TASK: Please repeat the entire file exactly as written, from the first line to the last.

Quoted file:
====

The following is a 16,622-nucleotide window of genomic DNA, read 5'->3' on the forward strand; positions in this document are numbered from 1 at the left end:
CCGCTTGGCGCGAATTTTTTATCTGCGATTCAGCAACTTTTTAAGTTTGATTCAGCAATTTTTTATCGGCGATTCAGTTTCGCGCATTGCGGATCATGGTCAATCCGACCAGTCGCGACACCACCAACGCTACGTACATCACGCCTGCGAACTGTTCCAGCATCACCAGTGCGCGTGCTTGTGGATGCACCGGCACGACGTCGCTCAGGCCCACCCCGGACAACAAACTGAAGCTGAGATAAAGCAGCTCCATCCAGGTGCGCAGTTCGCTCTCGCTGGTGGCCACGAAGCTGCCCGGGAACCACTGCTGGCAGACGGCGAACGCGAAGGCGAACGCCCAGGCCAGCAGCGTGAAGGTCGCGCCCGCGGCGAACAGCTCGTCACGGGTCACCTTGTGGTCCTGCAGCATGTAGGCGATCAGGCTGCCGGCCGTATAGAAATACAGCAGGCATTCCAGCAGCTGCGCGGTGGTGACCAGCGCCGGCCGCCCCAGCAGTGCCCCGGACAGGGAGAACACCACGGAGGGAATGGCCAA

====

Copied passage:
The following is a 16,622-nucleotide window of genomic DNA, read 5'->3' on the forward strand; positions in this document are numbered from 1 at the left end:
CCGCTTGGCGCGAATTTTTTATCTGCGATTCAGCAACTTTTTAAGTTTGATTCAGCAATTTTTTATCGGCGATTCAGTTTCGCGCATTGCGGATCATGGTCAATCCGACCAGTCGCGACACCACCAACGCTACGTACATCACGCCTGCGAACTGTTCCAGCATCACCAGTGCGCGTGCTTGTGGATGCACCGGCACGACGTCGCTCAGGCCCACCCCGGACAACAAACTGAAGCTGAGATAAAGCAGCTCCATCCAGGTGCGCAGTTCGCTCTCGCTGGTGGCCACGAAGCTGCCCGGGAACCACTGCTGGCAGACGGCGAACGCGAAGGCGAACGCCCAGGCCAGCAGCGTGAAGGTCGCGCCCGCGGCGAACAGCTCGTCACGGGTCACCTTGTGGTCCTGCAGCATGTAGGCGATCAGGCTGCCGGCCGTATAGAAATACAGCAGGCATTCCAGCAGCTGCGCGGTGGTGACCAGCGCCGGCCGCCCCAGCAGTGCCCCGGACAGGGAGAACACCACGGAGGGAATGGCCAA